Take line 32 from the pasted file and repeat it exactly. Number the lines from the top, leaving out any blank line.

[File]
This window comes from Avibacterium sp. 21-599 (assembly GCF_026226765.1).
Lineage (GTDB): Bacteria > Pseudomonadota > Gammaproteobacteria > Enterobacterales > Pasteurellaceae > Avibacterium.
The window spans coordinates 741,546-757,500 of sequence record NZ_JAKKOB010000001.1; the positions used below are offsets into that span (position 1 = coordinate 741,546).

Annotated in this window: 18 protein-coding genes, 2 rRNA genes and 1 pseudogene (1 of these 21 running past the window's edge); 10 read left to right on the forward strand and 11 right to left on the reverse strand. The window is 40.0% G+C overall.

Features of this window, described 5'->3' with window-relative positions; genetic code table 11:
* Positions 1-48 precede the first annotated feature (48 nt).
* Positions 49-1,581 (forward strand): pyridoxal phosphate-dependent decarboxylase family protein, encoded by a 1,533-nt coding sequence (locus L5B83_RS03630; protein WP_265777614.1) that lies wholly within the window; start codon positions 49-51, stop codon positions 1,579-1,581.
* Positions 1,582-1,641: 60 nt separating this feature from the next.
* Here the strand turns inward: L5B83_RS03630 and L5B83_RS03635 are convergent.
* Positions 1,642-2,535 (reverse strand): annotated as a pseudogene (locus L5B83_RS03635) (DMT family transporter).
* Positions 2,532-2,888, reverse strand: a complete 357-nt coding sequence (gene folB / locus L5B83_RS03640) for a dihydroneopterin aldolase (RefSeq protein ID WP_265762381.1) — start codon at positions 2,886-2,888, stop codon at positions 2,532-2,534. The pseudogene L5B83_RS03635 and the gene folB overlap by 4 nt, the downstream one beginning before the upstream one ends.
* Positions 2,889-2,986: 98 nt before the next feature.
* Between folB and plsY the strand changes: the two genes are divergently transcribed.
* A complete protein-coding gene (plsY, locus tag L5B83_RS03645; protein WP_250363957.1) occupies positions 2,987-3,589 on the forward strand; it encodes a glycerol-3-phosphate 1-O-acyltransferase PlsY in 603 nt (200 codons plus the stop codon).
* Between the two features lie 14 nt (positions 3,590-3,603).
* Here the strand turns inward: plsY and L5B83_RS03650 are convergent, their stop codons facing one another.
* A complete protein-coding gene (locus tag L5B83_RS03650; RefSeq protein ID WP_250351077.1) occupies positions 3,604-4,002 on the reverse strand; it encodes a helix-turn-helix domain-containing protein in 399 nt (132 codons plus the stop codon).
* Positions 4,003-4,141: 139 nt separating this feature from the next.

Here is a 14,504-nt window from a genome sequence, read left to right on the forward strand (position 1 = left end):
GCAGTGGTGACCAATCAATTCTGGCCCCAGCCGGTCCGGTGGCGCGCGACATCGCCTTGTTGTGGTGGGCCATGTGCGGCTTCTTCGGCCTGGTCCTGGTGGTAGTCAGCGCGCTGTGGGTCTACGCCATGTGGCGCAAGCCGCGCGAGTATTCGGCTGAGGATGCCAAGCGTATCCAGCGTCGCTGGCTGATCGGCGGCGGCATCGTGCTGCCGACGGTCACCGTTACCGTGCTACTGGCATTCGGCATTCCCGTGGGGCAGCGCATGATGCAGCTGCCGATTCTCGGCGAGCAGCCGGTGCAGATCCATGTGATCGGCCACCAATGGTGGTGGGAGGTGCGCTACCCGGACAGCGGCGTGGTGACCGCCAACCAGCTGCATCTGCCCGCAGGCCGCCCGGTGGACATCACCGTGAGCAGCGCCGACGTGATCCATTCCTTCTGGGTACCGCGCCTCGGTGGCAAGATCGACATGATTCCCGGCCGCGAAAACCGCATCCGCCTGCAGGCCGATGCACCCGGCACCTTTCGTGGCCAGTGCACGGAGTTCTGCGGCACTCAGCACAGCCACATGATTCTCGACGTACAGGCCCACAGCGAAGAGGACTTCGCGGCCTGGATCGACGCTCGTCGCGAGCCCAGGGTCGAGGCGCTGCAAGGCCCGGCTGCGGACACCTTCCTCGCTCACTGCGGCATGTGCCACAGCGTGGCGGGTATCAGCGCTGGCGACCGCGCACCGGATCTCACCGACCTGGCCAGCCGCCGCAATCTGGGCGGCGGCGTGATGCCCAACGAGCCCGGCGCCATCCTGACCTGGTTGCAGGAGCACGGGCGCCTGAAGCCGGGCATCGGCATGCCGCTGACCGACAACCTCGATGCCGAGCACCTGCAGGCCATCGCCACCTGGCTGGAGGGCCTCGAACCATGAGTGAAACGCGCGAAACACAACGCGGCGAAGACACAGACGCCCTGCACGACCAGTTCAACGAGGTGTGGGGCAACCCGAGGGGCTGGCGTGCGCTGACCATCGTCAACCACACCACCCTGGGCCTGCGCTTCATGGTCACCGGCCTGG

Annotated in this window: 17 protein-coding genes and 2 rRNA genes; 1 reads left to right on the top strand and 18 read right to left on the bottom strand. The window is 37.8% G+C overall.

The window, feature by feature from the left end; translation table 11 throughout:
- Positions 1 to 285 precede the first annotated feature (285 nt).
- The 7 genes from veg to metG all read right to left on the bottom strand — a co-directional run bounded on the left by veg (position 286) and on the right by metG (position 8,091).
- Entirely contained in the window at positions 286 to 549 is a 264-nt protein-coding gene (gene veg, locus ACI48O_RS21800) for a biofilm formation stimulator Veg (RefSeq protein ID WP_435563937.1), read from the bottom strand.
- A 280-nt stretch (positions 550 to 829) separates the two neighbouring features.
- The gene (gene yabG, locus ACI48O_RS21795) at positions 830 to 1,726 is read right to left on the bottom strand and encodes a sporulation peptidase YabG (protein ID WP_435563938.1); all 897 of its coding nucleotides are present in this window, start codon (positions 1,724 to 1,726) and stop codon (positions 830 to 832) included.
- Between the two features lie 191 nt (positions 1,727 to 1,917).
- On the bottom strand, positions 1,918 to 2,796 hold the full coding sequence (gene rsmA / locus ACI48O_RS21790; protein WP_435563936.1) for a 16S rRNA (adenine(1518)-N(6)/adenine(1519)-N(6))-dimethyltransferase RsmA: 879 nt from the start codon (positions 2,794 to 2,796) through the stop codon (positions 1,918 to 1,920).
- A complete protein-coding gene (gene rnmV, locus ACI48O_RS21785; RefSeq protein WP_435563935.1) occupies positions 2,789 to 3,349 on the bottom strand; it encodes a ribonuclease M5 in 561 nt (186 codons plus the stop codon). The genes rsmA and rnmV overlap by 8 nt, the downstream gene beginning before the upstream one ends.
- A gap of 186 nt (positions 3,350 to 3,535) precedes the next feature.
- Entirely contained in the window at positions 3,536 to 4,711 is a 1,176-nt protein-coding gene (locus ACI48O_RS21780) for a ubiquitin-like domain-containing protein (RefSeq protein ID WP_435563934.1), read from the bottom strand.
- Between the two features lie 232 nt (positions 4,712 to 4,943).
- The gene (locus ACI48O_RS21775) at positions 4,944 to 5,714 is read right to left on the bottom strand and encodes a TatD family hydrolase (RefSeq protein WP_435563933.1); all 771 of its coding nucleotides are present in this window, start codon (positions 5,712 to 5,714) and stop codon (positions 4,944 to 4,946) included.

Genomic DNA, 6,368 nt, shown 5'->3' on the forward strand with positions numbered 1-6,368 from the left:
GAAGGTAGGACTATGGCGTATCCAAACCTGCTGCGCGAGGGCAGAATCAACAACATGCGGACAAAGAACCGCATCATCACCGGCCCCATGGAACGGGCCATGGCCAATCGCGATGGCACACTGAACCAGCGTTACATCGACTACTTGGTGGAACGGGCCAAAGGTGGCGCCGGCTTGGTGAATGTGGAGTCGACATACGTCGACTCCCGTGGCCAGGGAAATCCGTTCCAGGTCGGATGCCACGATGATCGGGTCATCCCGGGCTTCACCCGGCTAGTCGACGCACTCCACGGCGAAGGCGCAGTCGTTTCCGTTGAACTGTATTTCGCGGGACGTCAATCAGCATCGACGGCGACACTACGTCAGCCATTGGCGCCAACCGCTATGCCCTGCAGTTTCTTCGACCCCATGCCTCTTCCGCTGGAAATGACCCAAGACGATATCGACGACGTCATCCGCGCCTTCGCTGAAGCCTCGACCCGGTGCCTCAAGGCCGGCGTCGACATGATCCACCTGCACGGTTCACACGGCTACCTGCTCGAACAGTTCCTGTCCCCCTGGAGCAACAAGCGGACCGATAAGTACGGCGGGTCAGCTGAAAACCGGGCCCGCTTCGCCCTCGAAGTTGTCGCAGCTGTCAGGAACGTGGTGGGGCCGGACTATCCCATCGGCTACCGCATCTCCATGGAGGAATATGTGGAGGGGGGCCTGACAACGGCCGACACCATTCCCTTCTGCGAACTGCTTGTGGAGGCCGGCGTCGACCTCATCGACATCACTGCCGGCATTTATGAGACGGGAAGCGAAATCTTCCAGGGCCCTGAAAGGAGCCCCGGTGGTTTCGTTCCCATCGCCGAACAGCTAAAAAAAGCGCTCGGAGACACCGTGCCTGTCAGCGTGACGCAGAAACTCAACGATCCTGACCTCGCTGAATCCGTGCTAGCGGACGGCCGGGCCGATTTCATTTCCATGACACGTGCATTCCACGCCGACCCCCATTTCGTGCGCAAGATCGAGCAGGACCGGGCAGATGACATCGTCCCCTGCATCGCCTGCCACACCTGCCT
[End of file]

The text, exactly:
- Entirely contained in the window at positions 3,536 to 4,711 is a 1,176-nt protein-coding gene (locus ACI48O_RS21780) for a ubiquitin-like domain-containing protein (RefSeq protein ID WP_435563934.1), read from the bottom strand.